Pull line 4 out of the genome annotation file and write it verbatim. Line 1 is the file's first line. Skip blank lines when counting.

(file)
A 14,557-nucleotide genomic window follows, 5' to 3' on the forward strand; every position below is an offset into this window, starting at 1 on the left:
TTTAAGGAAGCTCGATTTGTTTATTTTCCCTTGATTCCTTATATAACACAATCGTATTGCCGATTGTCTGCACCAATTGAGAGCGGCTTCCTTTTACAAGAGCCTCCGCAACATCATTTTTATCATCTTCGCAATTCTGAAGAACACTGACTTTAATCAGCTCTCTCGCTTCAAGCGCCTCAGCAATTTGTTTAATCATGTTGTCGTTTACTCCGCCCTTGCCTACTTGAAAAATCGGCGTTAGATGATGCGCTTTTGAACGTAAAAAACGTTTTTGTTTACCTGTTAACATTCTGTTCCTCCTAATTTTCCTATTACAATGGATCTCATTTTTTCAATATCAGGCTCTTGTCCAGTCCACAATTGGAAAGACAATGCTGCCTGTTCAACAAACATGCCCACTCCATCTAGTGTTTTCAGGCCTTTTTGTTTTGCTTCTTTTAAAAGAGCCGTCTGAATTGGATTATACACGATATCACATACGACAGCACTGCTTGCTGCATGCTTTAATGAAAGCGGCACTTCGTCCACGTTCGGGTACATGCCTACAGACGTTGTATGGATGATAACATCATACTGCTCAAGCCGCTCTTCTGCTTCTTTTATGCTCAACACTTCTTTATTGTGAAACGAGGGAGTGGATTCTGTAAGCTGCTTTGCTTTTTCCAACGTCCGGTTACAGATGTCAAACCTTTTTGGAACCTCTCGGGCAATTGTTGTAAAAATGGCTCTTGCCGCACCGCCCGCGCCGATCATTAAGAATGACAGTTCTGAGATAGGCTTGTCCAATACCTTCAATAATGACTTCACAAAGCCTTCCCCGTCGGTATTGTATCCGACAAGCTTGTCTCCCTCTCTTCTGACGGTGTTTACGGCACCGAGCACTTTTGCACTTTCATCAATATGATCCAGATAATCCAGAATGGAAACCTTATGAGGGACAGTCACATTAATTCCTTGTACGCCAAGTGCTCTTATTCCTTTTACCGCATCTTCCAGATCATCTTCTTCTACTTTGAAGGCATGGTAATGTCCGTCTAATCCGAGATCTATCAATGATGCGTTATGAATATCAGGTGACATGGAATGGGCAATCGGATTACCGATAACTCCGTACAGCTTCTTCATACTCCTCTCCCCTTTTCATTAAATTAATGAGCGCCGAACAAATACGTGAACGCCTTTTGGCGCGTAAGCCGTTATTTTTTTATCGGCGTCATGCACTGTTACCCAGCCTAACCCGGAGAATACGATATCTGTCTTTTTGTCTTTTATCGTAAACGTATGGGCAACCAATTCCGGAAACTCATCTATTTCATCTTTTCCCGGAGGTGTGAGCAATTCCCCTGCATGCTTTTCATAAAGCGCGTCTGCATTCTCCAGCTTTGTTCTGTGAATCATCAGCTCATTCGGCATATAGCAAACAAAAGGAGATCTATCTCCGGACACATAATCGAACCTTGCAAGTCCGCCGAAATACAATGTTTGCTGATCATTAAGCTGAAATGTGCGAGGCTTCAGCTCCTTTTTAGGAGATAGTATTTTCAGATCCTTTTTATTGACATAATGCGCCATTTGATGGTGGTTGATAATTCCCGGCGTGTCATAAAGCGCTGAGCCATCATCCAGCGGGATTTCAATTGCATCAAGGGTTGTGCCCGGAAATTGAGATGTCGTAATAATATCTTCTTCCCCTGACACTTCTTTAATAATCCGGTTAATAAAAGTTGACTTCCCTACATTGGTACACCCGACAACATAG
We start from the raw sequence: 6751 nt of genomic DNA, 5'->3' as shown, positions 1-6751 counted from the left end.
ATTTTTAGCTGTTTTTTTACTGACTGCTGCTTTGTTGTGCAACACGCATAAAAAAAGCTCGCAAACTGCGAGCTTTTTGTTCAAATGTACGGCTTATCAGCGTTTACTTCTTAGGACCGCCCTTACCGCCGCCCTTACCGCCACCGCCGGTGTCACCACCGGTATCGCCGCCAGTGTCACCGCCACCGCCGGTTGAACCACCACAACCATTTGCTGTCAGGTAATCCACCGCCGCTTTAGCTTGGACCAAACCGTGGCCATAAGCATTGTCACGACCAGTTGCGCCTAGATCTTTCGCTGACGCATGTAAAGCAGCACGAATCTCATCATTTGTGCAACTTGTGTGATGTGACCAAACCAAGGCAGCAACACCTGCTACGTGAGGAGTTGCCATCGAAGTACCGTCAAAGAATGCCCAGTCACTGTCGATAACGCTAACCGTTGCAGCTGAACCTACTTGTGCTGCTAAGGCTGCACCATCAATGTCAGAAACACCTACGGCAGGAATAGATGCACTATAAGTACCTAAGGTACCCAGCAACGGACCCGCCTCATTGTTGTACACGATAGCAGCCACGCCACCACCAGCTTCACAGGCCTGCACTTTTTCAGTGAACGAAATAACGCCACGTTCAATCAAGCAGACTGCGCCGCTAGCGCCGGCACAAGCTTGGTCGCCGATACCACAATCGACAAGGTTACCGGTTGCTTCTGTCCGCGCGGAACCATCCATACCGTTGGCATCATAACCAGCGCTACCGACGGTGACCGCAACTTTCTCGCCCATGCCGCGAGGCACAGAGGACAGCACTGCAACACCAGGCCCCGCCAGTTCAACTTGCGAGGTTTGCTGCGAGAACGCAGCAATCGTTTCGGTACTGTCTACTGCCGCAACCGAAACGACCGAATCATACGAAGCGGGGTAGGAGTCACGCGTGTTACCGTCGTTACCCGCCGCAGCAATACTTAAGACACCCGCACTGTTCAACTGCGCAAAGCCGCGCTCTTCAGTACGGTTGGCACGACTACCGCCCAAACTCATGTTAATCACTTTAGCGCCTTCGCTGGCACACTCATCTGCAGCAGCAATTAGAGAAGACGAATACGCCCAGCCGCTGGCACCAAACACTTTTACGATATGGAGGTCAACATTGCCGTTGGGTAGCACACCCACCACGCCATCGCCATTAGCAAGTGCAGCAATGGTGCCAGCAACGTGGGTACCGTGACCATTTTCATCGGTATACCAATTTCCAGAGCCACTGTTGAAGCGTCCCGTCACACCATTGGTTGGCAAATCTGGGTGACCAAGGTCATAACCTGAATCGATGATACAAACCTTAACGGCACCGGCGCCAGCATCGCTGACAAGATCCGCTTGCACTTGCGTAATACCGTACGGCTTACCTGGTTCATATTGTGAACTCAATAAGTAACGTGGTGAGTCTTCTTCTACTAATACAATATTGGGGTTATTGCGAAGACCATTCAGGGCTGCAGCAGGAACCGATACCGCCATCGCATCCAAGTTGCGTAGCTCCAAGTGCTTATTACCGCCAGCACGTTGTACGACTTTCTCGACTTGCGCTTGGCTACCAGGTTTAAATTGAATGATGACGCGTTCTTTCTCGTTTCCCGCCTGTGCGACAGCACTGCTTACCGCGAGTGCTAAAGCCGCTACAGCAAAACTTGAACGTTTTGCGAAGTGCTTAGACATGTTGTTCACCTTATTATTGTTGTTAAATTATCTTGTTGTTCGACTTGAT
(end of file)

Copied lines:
ATTTTTAGCTGTTTTTTTACTGACTGCTGCTTTGTTGTGCAACACGCATAAAAAAAGCTCGCAAACTGCGAGCTTTTTGTTCAAATGTACGGCTTATCAGCGTTTACTTCTTAGGACCGCCCTTACCGCCGCCCTTACCGCCACCGCCGGTGTCACCACCGGTATCGCCGCCAGTGTCACCGCCACCGCCGGTTGAACCACCACAACCATTTGCTGTCAGGTAATCCACCGCCGCTTTAGCTTGGACCAAACCGTGGCCATAAGCATTGTCACGACCAGTTGCGCCTAGATCTTTCGCTGACGCATGTAAAGCAGCACGAATCTCATCATTTGTGCAACTTGTGTGATGTGACCAAACCAAGGCAGCAACACCTGCTACGTGAGGAGTTGCCATCGAAGTACCGTCAAAGAATGCCCAGTCACTGTCGATAACGCTAACCGTTGCAGCTGAACCTACTTGTGCTGCTAAGGCTGCACCATCAATGTCAGAAACACCTACGGCAGGAATAGATGCACTATAAGTACCTAAGGTACCCAGCAACGGACCCGCCTCATTGTTGTACACGATAGCAGCCACGCCACCACCAGCTTCACAGGCCTGCACTTTTTCAGTGAACGAAATAACGCCACGTTCAATCAAGCAGACTGCGCCGCTAGCGCCGGCACAAGCTTGGTCGCCGATACCACAATCGACAAGGTTACCGGTTGCTTCTGTCCGCGCGGAACCATCCATACCGTTGGCATCATAACCAGCGCTACCGACGGTGACCGCAACTTTCTCGCCCATGCCGCGAGGCACAGAGGACAGCACTGCAACACCAGGCCCCGCCAGTTCAACTTGCGAGGTTTGCTGCGAGAACGCAGCAATCGTTTCGGTACTGTCTACTGCCGCAACCGAAACGACCGAATCATACGAAGCGGGGTAGGAGTCACGCGTGTTACCGTCGTTACCCGCCGCAGCAATACTTAAGACACCCGCACTGTTCAACTGCGCAAAGCCGCGCTCTTCAGTACGGTTGGCACGACTACCGCCCAAACTCATGTTAATCACTTTAGCGCCTTCGCTGGCACACTCATCTGCAGCAGCAATTAGAGAAGACGAATACGCCCAGCCGCTGGCACCAAACACTTTTACGATATGGAGGTCAACATTGCCGTTGGGTAGCACACCCACCACGCCATCGCCATTAGCAAGTGCAGCAATGGTGCCAGCAACGTGGGTACCGTGACCATTTTCATCGGTATACCAATTTCCAGAGCCACTGTTGAAGCGTCCCGTCACACCATTGGTTGGCAAATCTGGGTGACCAAGGTCATAACCTGAATCGATGATACAAACCTTAACGGCACCGGCGCCAGCATCGCTGACAAGATCCGCTTGCACTTGCGTAATACCGTACGGCTTACCTGGTTCATATTGTGAACTCAATAAGTAACGTGGTGAGTCTTCTTCTACTAATACAATATTGGGGTTATTGCGAAGACCATTCAGGGCTGCAGCAGGAACCGATACCGCCATCGCATCCAAGTTGCGTAGCTCCAAGTGCTTATTACCGCCAGCACGTTGTACGACTTTCTCGACTTGCGCTTGGCTACCAGGTTTAAATTGAATGATGACGCGTTCTTTCTCGTTTCCCGCCTGTGCGACAGCACTGCTTACCGCGAGTGCTAAAGCCGCTACAGCAAAACTTGAACGTTTTGCGAAGTGCTTAGACATGTTGTTCACCTTATTATTGTTGTTAAATTATCTTGTTGTTCGACTTGAT